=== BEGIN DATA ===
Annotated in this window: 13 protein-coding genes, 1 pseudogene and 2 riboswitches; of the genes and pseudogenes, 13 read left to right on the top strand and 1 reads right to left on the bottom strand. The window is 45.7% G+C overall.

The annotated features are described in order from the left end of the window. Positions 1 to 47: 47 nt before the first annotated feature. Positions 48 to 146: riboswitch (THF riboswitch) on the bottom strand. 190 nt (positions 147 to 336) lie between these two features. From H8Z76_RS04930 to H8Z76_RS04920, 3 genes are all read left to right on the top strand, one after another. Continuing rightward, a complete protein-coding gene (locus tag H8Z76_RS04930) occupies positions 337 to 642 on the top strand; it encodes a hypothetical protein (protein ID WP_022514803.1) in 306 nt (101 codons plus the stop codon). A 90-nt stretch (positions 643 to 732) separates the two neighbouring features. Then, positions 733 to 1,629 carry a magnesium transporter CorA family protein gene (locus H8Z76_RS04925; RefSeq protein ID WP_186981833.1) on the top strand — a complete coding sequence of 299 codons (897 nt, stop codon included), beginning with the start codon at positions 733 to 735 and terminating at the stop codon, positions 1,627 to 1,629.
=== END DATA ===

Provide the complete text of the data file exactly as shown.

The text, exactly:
Annotated in this window: 13 protein-coding genes, 1 pseudogene and 2 riboswitches; of the genes and pseudogenes, 13 read left to right on the top strand and 1 reads right to left on the bottom strand. The window is 45.7% G+C overall.

The annotated features are described in order from the left end of the window. Positions 1 to 47: 47 nt before the first annotated feature. Positions 48 to 146: riboswitch (THF riboswitch) on the bottom strand. 190 nt (positions 147 to 336) lie between these two features. From H8Z76_RS04930 to H8Z76_RS04920, 3 genes are all read left to right on the top strand, one after another. Continuing rightward, a complete protein-coding gene (locus tag H8Z76_RS04930) occupies positions 337 to 642 on the top strand; it encodes a hypothetical protein (protein ID WP_022514803.1) in 306 nt (101 codons plus the stop codon). A 90-nt stretch (positions 643 to 732) separates the two neighbouring features. Then, positions 733 to 1,629 carry a magnesium transporter CorA family protein gene (locus H8Z76_RS04925; RefSeq protein ID WP_186981833.1) on the top strand — a complete coding sequence of 299 codons (897 nt, stop codon included), beginning with the start codon at positions 733 to 735 and terminating at the stop codon, positions 1,627 to 1,629.